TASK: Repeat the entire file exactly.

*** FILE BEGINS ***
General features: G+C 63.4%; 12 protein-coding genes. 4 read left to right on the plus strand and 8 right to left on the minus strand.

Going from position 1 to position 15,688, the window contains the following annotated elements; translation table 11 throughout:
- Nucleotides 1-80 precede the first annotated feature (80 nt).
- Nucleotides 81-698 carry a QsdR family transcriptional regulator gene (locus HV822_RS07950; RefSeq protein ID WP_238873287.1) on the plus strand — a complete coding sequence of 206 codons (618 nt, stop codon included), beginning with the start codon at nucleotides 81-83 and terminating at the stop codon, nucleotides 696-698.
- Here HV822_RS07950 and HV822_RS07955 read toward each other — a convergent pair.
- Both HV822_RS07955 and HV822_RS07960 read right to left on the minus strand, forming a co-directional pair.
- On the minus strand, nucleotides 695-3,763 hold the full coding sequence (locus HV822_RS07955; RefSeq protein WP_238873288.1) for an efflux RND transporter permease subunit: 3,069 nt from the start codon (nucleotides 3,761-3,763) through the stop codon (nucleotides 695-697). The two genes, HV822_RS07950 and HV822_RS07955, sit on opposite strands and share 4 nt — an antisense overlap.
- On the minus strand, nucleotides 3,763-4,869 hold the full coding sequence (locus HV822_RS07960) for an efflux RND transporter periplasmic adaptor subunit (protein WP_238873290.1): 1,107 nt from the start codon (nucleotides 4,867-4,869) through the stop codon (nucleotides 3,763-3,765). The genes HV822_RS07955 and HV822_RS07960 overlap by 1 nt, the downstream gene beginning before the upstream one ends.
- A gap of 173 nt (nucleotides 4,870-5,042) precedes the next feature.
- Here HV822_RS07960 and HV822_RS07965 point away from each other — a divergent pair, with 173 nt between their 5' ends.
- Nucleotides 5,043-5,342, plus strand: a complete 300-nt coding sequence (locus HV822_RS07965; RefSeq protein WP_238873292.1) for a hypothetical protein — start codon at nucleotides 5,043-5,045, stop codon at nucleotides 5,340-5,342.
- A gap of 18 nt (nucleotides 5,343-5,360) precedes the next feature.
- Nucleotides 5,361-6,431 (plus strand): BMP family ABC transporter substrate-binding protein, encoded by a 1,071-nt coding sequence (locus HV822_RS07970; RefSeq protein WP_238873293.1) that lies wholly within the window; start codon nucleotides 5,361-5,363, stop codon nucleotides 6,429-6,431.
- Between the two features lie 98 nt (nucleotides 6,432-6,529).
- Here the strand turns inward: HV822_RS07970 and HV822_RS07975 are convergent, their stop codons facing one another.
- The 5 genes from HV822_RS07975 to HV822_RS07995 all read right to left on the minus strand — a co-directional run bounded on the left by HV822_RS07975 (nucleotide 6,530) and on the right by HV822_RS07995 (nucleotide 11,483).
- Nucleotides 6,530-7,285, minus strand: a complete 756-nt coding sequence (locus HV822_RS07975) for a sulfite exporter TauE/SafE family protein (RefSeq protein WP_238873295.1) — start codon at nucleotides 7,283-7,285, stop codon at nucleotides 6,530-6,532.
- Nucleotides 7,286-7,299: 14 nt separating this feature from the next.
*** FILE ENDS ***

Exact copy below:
General features: G+C 63.4%; 12 protein-coding genes. 4 read left to right on the plus strand and 8 right to left on the minus strand.

Going from position 1 to position 15,688, the window contains the following annotated elements; translation table 11 throughout:
- Nucleotides 1-80 precede the first annotated feature (80 nt).
- Nucleotides 81-698 carry a QsdR family transcriptional regulator gene (locus HV822_RS07950; RefSeq protein ID WP_238873287.1) on the plus strand — a complete coding sequence of 206 codons (618 nt, stop codon included), beginning with the start codon at nucleotides 81-83 and terminating at the stop codon, nucleotides 696-698.
- Here HV822_RS07950 and HV822_RS07955 read toward each other — a convergent pair.
- Both HV822_RS07955 and HV822_RS07960 read right to left on the minus strand, forming a co-directional pair.
- On the minus strand, nucleotides 695-3,763 hold the full coding sequence (locus HV822_RS07955; RefSeq protein WP_238873288.1) for an efflux RND transporter permease subunit: 3,069 nt from the start codon (nucleotides 3,761-3,763) through the stop codon (nucleotides 695-697). The two genes, HV822_RS07950 and HV822_RS07955, sit on opposite strands and share 4 nt — an antisense overlap.
- On the minus strand, nucleotides 3,763-4,869 hold the full coding sequence (locus HV822_RS07960) for an efflux RND transporter periplasmic adaptor subunit (protein WP_238873290.1): 1,107 nt from the start codon (nucleotides 4,867-4,869) through the stop codon (nucleotides 3,763-3,765). The genes HV822_RS07955 and HV822_RS07960 overlap by 1 nt, the downstream gene beginning before the upstream one ends.
- A gap of 173 nt (nucleotides 4,870-5,042) precedes the next feature.
- Here HV822_RS07960 and HV822_RS07965 point away from each other — a divergent pair, with 173 nt between their 5' ends.
- Nucleotides 5,043-5,342, plus strand: a complete 300-nt coding sequence (locus HV822_RS07965; RefSeq protein WP_238873292.1) for a hypothetical protein — start codon at nucleotides 5,043-5,045, stop codon at nucleotides 5,340-5,342.
- A gap of 18 nt (nucleotides 5,343-5,360) precedes the next feature.
- Nucleotides 5,361-6,431 (plus strand): BMP family ABC transporter substrate-binding protein, encoded by a 1,071-nt coding sequence (locus HV822_RS07970; RefSeq protein WP_238873293.1) that lies wholly within the window; start codon nucleotides 5,361-5,363, stop codon nucleotides 6,429-6,431.
- Between the two features lie 98 nt (nucleotides 6,432-6,529).
- Here the strand turns inward: HV822_RS07970 and HV822_RS07975 are convergent, their stop codons facing one another.
- The 5 genes from HV822_RS07975 to HV822_RS07995 all read right to left on the minus strand — a co-directional run bounded on the left by HV822_RS07975 (nucleotide 6,530) and on the right by HV822_RS07995 (nucleotide 11,483).
- Nucleotides 6,530-7,285, minus strand: a complete 756-nt coding sequence (locus HV822_RS07975) for a sulfite exporter TauE/SafE family protein (RefSeq protein WP_238873295.1) — start codon at nucleotides 7,283-7,285, stop codon at nucleotides 6,530-6,532.
- Nucleotides 7,286-7,299: 14 nt separating this feature from the next.